Special report: Exchanges

A collection of articles concerning exchanges in Asia

spice-market

Regulation has been a constant theme of the derivatives market in the post-financial crisis world and while there are still a number of hurdles for the Asian industry to surmount, particularly in regard to reaching the required standards of Brussels, the game is starting to be dictated by what is key for the market's players, not bureaucrats.

The past two months have seen a number of important developments from established global exchange players such as CME and Eurex and regional firms such as the Australian Securities Exchange (ASX) which are looking to expand their clearing business in Asia. So far, their activities have created a degree of confusion – players familiar with the Australian market have expressed concern over the impact of the ASX's move to take on more risk by a mutual offset agreement with the CME. Meanwhile clearing figures Asia Risk spoke to on a visit to Singapore were bemused as to Eurex's decision to add another central counterparty (CCP) to a region that already has a high CCP-to-derivatives use ratio.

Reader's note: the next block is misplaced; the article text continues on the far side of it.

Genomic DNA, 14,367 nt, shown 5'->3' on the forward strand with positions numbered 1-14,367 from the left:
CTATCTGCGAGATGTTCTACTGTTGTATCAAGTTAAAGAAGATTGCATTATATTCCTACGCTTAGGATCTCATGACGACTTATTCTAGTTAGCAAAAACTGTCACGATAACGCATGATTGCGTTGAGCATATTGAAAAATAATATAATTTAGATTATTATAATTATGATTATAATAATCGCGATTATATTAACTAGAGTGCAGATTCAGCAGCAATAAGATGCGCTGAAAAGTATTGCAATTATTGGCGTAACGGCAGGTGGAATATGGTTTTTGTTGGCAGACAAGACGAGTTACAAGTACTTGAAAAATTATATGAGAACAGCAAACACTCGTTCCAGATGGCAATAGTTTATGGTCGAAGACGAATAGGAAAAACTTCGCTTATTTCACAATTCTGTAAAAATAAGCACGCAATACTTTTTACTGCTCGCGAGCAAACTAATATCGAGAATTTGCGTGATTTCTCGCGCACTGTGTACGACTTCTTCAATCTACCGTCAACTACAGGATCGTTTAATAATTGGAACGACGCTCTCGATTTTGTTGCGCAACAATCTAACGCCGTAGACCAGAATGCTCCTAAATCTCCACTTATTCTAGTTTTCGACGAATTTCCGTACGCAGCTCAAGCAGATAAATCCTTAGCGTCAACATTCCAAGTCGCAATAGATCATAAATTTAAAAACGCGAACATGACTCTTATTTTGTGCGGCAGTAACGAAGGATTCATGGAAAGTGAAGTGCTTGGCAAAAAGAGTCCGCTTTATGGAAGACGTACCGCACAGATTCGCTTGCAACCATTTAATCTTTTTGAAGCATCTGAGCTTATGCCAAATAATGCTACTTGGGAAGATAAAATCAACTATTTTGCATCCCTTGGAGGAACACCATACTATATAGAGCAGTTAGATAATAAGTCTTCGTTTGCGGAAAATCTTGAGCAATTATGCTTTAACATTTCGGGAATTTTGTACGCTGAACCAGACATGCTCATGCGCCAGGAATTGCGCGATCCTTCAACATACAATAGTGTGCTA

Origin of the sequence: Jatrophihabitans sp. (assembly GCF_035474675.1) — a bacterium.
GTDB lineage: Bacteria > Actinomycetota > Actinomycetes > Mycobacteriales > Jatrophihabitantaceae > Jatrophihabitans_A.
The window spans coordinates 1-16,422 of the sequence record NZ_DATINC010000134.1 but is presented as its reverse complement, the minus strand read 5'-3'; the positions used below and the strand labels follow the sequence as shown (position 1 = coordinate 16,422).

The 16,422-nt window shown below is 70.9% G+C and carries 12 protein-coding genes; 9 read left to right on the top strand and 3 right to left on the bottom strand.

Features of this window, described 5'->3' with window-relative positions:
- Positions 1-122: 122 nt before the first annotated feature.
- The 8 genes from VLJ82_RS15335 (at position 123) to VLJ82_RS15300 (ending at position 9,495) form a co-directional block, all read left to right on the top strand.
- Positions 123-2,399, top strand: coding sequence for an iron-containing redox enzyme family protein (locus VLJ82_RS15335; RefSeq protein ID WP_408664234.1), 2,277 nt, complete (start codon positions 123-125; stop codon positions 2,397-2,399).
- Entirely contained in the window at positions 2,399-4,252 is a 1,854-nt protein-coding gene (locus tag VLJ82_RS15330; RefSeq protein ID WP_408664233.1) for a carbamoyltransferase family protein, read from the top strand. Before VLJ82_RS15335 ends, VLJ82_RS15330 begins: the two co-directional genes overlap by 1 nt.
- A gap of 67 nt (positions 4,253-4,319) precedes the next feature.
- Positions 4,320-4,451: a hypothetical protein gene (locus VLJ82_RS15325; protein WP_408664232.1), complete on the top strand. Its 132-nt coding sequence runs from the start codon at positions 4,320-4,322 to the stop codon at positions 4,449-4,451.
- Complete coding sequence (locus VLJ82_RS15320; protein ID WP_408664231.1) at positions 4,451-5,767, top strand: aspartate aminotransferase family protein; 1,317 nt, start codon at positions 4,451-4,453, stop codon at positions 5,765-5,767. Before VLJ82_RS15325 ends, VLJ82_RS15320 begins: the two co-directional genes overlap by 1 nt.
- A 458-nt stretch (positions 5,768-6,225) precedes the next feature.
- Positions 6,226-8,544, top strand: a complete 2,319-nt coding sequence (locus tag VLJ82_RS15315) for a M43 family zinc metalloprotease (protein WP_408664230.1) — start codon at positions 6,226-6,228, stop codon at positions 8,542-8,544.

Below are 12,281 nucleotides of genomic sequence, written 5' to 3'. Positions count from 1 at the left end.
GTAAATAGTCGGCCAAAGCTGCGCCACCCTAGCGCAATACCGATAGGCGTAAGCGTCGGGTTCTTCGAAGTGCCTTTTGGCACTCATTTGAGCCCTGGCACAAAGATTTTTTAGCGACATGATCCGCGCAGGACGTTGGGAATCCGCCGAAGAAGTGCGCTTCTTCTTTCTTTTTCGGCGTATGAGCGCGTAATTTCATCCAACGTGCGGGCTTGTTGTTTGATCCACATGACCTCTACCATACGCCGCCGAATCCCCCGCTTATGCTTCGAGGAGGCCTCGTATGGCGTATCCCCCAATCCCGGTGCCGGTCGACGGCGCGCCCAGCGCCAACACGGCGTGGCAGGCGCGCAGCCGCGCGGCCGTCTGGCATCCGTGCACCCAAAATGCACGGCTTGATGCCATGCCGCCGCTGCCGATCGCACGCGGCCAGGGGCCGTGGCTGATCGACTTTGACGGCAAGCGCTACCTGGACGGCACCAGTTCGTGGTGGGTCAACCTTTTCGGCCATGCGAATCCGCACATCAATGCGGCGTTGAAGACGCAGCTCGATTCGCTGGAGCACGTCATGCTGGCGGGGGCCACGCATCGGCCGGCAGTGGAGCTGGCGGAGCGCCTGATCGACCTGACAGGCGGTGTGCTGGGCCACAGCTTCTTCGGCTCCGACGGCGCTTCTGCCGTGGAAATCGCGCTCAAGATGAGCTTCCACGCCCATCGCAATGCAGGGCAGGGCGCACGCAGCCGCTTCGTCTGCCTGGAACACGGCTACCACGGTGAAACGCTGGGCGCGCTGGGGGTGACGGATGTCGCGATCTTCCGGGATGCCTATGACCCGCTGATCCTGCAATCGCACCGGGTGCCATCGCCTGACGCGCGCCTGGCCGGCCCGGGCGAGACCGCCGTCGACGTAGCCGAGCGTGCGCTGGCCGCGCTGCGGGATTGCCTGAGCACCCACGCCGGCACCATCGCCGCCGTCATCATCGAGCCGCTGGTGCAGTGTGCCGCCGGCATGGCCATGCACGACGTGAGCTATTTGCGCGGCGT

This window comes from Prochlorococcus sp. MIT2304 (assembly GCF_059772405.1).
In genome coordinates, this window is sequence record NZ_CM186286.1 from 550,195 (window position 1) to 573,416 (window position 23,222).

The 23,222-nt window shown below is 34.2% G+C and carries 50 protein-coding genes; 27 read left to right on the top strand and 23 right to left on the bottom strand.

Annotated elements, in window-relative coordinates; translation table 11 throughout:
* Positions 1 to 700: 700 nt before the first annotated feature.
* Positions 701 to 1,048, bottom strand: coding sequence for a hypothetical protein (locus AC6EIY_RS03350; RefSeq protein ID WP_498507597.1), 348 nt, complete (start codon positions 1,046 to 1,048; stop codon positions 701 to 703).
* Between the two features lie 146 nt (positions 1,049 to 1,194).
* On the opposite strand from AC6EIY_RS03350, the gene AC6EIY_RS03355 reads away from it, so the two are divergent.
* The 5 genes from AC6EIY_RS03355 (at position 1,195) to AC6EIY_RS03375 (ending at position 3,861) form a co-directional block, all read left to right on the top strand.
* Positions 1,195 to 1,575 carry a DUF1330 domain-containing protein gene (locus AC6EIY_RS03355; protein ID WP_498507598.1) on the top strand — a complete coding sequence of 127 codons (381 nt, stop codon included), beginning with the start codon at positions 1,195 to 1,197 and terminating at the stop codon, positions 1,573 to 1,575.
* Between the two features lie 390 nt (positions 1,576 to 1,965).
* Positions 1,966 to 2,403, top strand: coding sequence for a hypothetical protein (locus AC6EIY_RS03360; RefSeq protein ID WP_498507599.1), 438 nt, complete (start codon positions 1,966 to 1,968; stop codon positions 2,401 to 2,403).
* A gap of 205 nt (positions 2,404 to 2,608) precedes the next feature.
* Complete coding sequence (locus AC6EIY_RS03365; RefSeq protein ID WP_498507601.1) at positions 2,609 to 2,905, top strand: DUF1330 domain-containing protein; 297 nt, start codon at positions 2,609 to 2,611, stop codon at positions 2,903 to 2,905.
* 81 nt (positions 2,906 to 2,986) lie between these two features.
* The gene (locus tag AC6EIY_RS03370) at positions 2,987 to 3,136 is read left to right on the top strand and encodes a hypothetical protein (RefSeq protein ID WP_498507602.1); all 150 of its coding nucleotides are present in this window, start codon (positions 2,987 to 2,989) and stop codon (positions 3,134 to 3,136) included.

Similarly the listed sector is in a period of dynamic change, both in relation to mainstays of the region's market such as the Osaka Exchange, and with Indian firms seeking to expand their product range. But in this area of the exchange sector, market participants are more bullish.

Ravi Varanasi, head of business development at the Mumbai-based NSE, is typical of the views of local participants. While the India market has been characterised by a series of stop-start developments in recent years, Varanasi is of the opinion that the sector is set for progress.

"We would expect the substantial growth seen in equity derivatives over the past few years – of between 10% and 15% – to continue, especially as different investor classes from abroad come into the market. But it's not just equity derivatives – there is also huge potential for growth in other areas, including currency, interest rate and volatility indexes," Varanasi says.

These are bold words, but with issues such as clearing and cross-margining already well established in the listed markets, the continuing uncertainty over the shape of the over-the-counter market must only act as a boon to the commoditised derivative sector.

Aaron Woolner, editor

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